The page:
It is now being hosted here.

Stacking the Shelves is a meme hosted by Tynga's Reviews in which you can share the books you've acquired.

It’s Monday! What Are You Reading? is where we share what we read this past week, what we hope to read this week…. and anything in between!  This is a great way to plan out your reading week and see what others are currently reading as well… you never know where that next “must read” book will come from! I love being a part of this and I hope you do too! It's Monday! What Are You Reading? is now being hosted at The Book Date.




Tuesday, January 9, 2018

Books I Meant To Read In 2017 But Didn't Get To

I do hereby vow to read the following books in 2018 or give them away. I have copies of all of these sitting under my bed.

I will read these in 2018.

The Night Circus


Appointment in Samarra


A Little Life


The Eight


Turtles All the Way Down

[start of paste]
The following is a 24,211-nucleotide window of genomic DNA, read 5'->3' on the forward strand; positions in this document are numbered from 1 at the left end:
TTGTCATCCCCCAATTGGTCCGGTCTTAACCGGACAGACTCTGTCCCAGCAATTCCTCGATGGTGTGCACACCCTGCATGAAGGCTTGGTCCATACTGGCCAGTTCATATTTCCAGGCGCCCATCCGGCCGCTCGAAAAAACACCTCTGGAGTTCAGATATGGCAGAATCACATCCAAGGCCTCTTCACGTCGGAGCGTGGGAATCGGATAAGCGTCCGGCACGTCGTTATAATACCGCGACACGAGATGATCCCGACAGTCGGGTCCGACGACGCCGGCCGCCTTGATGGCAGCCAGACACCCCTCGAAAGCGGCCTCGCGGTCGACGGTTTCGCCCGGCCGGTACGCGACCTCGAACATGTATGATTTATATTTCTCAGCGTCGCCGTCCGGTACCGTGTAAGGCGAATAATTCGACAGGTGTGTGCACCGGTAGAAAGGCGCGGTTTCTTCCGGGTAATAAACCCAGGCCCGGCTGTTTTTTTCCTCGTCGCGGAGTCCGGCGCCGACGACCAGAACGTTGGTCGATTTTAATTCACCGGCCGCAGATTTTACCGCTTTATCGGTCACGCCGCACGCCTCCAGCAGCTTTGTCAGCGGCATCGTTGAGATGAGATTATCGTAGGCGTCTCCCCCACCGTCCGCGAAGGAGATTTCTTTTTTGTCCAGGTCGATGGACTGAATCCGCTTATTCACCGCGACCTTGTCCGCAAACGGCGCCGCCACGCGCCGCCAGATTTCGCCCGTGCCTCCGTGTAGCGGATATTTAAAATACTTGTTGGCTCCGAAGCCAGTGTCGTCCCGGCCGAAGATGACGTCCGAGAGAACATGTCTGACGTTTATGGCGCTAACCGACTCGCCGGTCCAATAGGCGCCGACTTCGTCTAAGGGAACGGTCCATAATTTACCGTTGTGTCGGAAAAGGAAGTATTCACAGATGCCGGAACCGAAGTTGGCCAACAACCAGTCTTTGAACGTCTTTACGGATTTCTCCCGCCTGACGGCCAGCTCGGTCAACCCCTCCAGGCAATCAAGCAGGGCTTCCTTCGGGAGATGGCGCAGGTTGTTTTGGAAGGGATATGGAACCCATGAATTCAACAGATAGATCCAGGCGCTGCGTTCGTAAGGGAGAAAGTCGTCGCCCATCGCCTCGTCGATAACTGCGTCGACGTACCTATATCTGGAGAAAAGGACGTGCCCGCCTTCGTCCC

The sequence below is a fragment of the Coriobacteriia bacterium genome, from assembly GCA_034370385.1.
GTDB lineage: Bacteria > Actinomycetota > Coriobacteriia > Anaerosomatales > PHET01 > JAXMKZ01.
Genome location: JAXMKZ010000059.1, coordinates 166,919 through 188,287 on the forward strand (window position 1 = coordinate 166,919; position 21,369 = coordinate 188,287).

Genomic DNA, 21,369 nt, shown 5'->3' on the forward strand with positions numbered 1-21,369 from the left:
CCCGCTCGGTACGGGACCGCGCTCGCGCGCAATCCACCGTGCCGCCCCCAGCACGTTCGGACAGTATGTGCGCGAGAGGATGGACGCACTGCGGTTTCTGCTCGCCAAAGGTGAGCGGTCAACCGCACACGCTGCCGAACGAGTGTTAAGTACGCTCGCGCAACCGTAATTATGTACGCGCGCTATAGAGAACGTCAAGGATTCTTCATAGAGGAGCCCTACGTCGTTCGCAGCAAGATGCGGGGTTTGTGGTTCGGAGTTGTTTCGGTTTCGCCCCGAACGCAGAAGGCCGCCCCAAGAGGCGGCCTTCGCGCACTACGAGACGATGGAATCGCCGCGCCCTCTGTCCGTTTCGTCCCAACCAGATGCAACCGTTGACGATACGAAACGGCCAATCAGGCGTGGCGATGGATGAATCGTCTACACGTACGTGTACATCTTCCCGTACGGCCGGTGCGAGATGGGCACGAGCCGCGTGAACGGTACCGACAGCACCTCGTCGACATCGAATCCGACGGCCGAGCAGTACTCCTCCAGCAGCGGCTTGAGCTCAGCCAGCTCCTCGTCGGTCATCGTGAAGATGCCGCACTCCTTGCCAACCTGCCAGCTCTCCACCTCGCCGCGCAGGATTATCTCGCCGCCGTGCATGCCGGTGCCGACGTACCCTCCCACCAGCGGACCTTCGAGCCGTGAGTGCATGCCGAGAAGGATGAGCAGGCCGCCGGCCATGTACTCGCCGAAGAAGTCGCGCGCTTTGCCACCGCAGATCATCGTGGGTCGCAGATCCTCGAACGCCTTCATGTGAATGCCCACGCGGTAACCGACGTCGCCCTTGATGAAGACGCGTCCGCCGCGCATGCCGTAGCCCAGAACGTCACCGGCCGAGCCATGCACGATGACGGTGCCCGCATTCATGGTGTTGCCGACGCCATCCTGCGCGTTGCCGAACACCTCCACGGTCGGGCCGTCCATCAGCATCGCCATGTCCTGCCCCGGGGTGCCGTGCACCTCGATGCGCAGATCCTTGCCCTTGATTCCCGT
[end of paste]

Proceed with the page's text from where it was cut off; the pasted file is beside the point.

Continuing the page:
Long Way Down by Jason Reynolds


Salt to the Sea by Ruta Sepetys





I will read these. What should I read first? Have you read any of these? 




Top Ten Tuesday is an original feature/weekly meme created at The Broke and the Bookish. This feature was created because we are particularly fond of lists here at The Broke and the Bookish. We'd love to share our lists with other bookish folks and would LOVE to see your top ten lists

Sunday, January 7, 2018

2018: Wildly Imperfect

It's the start of a brand-new year. It's a chance to start fresh, to start anew, to try new things, a do-over.

In the past few weeks, I've been busy here on my blog, posting my list of favorite reads of 2017, my favorite children's picture books of 2017 and announcing our Cybils finalists, choosing my word for the year, and planning my reading for 2018.










I started out 2018 like I start every year; I finished ten books the first day. It's a technique (trick?) I use every year to kickstart my reading. I finish off the year's reading at the end of November and I start reading ten books that I can finish on the first day of the new year. Here's what I've finished in 2018 so far:





I committed to writing every day for ten minutes this year. No goals. No careful criticism of what I write. Just writing. Every day. Ten minutes. #WildlyImperfect.